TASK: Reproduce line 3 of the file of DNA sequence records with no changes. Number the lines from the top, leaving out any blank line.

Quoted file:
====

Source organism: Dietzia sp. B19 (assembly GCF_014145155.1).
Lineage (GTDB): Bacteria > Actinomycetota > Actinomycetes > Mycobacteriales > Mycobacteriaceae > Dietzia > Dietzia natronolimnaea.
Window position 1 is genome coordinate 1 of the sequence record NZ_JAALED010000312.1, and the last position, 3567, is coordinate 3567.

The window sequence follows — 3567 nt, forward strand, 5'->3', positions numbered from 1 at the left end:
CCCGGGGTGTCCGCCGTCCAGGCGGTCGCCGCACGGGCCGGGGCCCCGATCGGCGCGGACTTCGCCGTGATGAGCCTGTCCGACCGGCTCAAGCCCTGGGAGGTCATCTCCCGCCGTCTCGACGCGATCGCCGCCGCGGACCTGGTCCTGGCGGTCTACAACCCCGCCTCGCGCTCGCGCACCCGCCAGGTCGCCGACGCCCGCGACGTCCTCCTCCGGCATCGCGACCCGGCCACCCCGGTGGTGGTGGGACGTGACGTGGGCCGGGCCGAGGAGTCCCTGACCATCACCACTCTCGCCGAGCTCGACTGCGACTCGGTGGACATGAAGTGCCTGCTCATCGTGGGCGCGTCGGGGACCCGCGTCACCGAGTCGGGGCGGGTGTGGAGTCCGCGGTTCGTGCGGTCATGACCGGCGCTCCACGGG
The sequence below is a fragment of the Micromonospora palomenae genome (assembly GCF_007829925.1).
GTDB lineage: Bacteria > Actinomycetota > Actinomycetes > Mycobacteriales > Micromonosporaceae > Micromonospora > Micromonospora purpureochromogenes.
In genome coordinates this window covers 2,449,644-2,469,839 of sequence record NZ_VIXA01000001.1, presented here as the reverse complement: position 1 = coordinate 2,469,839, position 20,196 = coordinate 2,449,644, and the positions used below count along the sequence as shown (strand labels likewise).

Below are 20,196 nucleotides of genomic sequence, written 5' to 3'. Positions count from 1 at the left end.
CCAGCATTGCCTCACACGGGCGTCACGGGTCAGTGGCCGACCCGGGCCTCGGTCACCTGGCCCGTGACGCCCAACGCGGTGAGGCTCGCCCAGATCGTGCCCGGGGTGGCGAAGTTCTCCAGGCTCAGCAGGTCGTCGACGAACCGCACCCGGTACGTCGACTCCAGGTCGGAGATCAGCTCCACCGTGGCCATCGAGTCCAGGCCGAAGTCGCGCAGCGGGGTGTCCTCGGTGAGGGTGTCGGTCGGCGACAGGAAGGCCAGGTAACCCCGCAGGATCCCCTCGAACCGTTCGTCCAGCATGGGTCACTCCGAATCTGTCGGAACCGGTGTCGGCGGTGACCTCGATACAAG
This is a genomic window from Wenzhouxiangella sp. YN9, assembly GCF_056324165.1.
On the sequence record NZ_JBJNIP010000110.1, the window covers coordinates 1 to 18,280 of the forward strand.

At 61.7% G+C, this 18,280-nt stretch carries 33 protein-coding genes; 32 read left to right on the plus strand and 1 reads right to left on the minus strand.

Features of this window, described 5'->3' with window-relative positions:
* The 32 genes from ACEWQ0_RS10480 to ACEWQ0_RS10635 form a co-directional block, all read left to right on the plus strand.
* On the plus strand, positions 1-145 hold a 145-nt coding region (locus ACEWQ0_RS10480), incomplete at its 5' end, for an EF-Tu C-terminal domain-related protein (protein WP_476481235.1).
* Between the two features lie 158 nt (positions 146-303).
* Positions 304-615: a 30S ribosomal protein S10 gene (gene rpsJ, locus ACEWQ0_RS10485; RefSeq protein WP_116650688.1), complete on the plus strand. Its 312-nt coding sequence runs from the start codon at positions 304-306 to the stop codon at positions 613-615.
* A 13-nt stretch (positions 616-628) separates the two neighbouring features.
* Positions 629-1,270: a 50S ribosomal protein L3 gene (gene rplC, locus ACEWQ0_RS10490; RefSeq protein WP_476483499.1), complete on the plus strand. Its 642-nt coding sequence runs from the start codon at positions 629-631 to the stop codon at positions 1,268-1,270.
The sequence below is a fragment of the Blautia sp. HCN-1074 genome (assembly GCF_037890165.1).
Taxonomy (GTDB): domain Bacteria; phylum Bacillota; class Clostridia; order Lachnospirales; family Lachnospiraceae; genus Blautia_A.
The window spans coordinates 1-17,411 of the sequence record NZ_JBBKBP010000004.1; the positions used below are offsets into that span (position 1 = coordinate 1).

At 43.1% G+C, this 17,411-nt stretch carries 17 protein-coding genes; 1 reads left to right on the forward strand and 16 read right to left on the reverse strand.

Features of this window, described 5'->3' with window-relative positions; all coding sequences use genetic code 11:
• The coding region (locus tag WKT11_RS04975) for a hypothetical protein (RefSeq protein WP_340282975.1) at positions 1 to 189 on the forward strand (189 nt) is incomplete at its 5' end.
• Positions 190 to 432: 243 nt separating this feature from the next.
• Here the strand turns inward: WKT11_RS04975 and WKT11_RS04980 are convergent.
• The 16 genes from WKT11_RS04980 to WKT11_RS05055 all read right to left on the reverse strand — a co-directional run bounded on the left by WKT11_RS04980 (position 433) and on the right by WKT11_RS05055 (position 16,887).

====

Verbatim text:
Window position 1 is genome coordinate 1 of the sequence record NZ_JAALED010000312.1, and the last position, 3567, is coordinate 3567.